Gerda Kaegi considers herself pretty lucky – at 80 years old, she remains quite active and has a pension and health plan through her former employer, which help to cover her and her husband's medical costs.
But she has cause to worry. Her husband, Hans-Peter, is more than eight years her senior and had a stroke in recent years. And as she gets older herself, she is concerned about health-care expenses down the line.
"What happens if one of us has to go to long-term care?" says Kaegi, a political activist and former Ryerson University professor. "I work and I'm lucky, I have some money. But I worry because I have friends who are paying a lot of money for someone, a partner, a husband, in long-term care."
Canadians are, on average, living longer — a positive development in part due to medical advances and healthier lifestyles.
In the 1970s, the average Canadian male and female life expectancies were 72 and 79, respectively, according to Statistics Canada. By 2009, those life expectancies had reached 77 and 82.
But as longevity increases, seniors are having to budget more money for their golden years. These expenses include medical costs not covered, or only partially covered, by government plans, such as certain medications, dental services and long-term care in retirement homes or nursing homes.
Experts advise budgeting enough to live into 90s
When plotting out retirement savings plans, financial advisors are increasingly advising their clients to budget enough to cover their expenses into their 90s or even past 100, said Greg Pollock, chief executive of Advocis, also known as the Financial Advisors Association of Canada.
'It wasn't all that long ago you would plan for someone to live into their 80s... Now, you have to plan for someone living into their 90s.' — Greg Pollock, head of the Financial Advisors Association of Canada
"It wasn't all that long ago you would plan for someone to live into their 80s, and generally speaking, they would be fine," Pollock said.
"Now, you have to plan for someone living into their 90s, and that takes a lot more resources."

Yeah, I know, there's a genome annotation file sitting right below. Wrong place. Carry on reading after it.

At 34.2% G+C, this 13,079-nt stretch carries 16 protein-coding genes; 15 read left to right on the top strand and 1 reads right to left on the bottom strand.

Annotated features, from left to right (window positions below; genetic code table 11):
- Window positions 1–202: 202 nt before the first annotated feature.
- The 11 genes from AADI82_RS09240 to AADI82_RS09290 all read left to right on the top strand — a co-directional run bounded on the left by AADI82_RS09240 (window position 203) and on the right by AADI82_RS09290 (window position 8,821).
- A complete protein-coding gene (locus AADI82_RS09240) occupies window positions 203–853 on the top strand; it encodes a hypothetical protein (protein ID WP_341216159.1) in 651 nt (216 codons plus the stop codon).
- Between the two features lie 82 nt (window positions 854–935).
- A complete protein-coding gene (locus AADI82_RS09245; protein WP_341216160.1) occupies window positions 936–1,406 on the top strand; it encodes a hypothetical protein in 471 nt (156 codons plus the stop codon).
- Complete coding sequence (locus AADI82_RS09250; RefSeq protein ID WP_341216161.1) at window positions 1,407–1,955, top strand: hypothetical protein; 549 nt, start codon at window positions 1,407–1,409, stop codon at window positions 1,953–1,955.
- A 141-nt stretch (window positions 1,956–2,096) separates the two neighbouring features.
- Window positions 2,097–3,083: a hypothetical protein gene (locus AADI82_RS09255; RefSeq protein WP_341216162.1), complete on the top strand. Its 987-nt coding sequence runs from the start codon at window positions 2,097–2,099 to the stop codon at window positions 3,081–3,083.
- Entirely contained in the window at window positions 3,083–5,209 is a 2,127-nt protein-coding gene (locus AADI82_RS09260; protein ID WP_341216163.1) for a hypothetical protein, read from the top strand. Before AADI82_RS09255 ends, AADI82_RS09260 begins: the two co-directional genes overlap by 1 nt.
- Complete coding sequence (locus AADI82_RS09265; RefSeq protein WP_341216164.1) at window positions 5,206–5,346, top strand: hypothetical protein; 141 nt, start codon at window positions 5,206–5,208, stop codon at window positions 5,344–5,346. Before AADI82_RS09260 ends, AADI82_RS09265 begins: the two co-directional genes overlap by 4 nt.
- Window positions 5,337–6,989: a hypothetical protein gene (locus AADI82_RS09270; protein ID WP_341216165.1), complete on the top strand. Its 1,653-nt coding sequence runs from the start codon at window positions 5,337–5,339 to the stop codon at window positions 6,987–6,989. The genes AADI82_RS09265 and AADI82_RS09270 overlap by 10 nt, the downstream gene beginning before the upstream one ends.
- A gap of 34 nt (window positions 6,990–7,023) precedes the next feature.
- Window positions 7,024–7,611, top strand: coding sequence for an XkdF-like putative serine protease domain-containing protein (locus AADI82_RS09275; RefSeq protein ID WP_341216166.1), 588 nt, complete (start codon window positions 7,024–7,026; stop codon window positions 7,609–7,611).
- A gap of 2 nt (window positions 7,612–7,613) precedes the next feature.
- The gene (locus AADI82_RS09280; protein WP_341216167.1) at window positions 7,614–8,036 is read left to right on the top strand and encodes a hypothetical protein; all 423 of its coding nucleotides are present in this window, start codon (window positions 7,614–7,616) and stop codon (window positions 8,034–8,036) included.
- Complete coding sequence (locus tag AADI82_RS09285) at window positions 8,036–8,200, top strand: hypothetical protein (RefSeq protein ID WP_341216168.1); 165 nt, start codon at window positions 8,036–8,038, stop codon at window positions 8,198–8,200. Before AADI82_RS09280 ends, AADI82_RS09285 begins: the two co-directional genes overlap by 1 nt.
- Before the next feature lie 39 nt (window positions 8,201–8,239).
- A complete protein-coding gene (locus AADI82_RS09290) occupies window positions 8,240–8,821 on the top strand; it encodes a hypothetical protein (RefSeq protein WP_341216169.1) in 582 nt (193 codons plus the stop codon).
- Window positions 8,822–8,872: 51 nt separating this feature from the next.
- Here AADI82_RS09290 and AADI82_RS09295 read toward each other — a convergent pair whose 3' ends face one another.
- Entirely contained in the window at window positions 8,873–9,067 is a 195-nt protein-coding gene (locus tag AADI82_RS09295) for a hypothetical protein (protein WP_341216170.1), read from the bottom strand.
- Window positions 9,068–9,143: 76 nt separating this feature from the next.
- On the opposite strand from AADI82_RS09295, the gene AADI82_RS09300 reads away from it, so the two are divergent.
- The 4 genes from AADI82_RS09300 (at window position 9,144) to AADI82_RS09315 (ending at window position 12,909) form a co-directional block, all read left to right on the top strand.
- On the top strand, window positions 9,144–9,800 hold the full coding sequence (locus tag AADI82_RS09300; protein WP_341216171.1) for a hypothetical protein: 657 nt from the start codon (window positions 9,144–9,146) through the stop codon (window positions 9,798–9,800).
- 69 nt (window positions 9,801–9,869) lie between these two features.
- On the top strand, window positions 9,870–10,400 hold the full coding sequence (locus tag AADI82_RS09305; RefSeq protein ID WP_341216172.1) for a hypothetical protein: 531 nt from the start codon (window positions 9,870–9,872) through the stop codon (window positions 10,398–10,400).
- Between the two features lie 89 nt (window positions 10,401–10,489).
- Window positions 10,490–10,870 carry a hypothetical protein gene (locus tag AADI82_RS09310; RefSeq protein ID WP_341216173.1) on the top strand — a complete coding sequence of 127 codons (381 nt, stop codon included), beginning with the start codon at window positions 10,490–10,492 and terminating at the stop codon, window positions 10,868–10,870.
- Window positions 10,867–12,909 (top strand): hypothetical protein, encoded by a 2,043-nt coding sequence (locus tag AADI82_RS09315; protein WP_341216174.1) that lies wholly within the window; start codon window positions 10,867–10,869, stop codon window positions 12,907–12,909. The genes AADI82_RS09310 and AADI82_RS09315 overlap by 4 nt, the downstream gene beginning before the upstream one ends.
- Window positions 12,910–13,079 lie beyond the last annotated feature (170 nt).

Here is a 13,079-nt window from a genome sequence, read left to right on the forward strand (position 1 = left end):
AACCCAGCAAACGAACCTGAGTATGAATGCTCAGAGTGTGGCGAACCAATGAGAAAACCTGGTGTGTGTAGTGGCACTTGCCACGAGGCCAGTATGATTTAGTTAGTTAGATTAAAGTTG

And of those who are living longer than their predecessors, some will suffer from chronic illnesses that come with additional costs, said Judith Cane, an Ottawa-based financial adviser with Money Coaches Canada.
Conditions such as arthritis and cardiovascular diseases might require medications, extra treatment, additional help around the house and specialists – things that are not completely covered by the government or retired employees benefits plans, and must be paid out of pocket, Cane said.
Financial products geared to elderly needs
Retirees could once count on having fewer expenses in their later years, after mortgages were paid off or after downsizing to a smaller home in a less expensive area. Now, with funds needed for medical care over an increased period of time, this may no longer be the case, said Cane.
In addition to counseling her clients to have a larger overall nest egg for their retirement years, she is advising that clients who can afford it should set up a savings account earmarked for medical expenses, she said.
Life expectancy at birth
|1920 to 1922||59||61|
|1930 to 1932||60||62|
|1940 to 1942||63||66|
|1950 to 1952||66||71|
|1960 to 1962||68||74|
|1970 to 1972||69||76|
|1980 to 1982||72||79|
|1990 to 1992||75||81|
|2000 to 2002||77||82|
|2007 to 2009||79||83|
Source: Statistics Canada
"It's a bit of an emergency fund, for some kind of medical care … maybe they don't want to wait for an MRI, or maybe they need extra physiotherapy. They don't have to wait or take it out of their monthly cash flow," she said.
Canadians can now buy long-term care insurance plans, said Harley Lockheart, a financial advisor at Quail Ridge Financial Services in Kelowna, B.C. This has been available in the U.S. for years, but only within the last decade has it been offered in Canada, he said.
It's a sign the financial industry is recognizing the large cohort of seniors and soon-to-be seniors as a market, said Lockheart.